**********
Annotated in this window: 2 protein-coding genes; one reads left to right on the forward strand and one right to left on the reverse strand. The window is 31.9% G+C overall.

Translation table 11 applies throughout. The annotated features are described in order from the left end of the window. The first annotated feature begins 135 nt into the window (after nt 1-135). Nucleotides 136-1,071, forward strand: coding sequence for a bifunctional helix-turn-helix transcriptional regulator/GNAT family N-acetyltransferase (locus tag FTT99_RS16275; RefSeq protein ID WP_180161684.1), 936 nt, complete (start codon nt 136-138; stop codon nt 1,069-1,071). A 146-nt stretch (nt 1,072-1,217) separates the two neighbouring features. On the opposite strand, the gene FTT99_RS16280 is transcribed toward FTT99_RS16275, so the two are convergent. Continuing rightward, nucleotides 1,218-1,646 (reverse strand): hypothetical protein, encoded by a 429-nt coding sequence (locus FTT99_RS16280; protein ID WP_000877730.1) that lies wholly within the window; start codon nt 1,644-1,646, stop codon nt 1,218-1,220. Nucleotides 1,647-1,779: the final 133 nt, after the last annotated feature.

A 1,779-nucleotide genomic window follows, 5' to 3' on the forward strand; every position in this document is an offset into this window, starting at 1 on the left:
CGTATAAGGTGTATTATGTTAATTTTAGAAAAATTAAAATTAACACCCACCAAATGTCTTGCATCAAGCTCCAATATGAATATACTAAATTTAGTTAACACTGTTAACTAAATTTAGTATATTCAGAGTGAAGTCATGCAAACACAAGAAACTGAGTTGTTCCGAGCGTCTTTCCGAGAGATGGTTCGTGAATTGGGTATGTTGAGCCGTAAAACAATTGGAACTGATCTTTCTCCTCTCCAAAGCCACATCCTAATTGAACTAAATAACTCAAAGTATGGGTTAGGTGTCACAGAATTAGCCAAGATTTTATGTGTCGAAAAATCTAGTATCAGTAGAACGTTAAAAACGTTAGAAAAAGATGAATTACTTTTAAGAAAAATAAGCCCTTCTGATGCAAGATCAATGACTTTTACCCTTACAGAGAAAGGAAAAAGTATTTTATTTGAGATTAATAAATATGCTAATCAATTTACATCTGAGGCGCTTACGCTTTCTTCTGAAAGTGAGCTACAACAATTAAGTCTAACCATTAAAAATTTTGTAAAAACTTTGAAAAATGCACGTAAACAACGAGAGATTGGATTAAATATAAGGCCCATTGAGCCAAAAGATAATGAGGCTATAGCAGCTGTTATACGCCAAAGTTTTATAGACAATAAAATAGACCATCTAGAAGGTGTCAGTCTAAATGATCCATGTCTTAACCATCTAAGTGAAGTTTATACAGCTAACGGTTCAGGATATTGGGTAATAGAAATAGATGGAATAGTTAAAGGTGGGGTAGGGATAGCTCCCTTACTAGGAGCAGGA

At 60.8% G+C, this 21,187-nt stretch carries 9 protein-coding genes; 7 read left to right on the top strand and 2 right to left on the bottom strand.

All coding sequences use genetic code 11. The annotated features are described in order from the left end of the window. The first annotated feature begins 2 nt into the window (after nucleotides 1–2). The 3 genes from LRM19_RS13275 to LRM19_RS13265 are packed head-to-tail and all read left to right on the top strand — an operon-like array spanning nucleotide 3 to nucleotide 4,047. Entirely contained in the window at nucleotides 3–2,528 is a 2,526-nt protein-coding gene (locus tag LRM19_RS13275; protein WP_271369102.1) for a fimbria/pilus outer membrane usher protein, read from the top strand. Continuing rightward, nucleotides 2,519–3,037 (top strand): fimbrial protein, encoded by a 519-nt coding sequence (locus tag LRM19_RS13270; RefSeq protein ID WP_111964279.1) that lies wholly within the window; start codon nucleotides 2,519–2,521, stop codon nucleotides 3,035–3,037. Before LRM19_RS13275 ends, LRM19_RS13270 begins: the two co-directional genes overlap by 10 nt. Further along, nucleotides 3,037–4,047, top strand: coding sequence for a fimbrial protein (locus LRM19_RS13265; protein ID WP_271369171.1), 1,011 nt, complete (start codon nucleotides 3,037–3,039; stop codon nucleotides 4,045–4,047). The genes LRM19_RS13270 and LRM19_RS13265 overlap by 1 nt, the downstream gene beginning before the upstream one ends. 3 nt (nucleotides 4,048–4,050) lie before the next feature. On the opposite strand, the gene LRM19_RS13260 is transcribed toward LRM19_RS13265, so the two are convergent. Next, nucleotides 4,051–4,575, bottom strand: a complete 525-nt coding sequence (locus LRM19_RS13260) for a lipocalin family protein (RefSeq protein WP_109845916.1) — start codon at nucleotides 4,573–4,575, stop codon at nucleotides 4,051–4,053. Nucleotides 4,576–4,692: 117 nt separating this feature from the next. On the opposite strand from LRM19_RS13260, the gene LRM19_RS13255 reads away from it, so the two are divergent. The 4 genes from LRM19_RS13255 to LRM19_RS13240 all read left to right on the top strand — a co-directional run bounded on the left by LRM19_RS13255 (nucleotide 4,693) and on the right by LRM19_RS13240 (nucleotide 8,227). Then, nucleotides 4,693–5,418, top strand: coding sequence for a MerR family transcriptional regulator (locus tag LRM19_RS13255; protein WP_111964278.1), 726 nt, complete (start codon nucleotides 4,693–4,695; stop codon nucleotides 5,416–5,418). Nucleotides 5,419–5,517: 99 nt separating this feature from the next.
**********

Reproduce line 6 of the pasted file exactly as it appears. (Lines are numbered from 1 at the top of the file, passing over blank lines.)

All coding sequences use genetic code 11. The annotated features are described in order from the left end of the window. The first annotated feature begins 2 nt into the window (after nucleotides 1–2). The 3 genes from LRM19_RS13275 to LRM19_RS13265 are packed head-to-tail and all read left to right on the top strand — an operon-like array spanning nucleotide 3 to nucleotide 4,047. Entirely contained in the window at nucleotides 3–2,528 is a 2,526-nt protein-coding gene (locus tag LRM19_RS13275; protein WP_271369102.1) for a fimbria/pilus outer membrane usher protein, read from the top strand. Continuing rightward, nucleotides 2,519–3,037 (top strand): fimbrial protein, encoded by a 519-nt coding sequence (locus tag LRM19_RS13270; RefSeq protein ID WP_111964279.1) that lies wholly within the window; start codon nucleotides 2,519–2,521, stop codon nucleotides 3,035–3,037. Before LRM19_RS13275 ends, LRM19_RS13270 begins: the two co-directional genes overlap by 10 nt. Further along, nucleotides 3,037–4,047, top strand: coding sequence for a fimbrial protein (locus LRM19_RS13265; protein ID WP_271369171.1), 1,011 nt, complete (start codon nucleotides 3,037–3,039; stop codon nucleotides 4,045–4,047). The genes LRM19_RS13270 and LRM19_RS13265 overlap by 1 nt, the downstream gene beginning before the upstream one ends. 3 nt (nucleotides 4,048–4,050) lie before the next feature. On the opposite strand, the gene LRM19_RS13260 is transcribed toward LRM19_RS13265, so the two are convergent. Next, nucleotides 4,051–4,575, bottom strand: a complete 525-nt coding sequence (locus LRM19_RS13260) for a lipocalin family protein (RefSeq protein WP_109845916.1) — start codon at nucleotides 4,573–4,575, stop codon at nucleotides 4,051–4,053. Nucleotides 4,576–4,692: 117 nt separating this feature from the next. On the opposite strand from LRM19_RS13260, the gene LRM19_RS13255 reads away from it, so the two are divergent. The 4 genes from LRM19_RS13255 to LRM19_RS13240 all read left to right on the top strand — a co-directional run bounded on the left by LRM19_RS13255 (nucleotide 4,693) and on the right by LRM19_RS13240 (nucleotide 8,227). Then, nucleotides 4,693–5,418, top strand: coding sequence for a MerR family transcriptional regulator (locus tag LRM19_RS13255; protein WP_111964278.1), 726 nt, complete (start codon nucleotides 4,693–4,695; stop codon nucleotides 5,416–5,418). Nucleotides 5,419–5,517: 99 nt separating this feature from the next.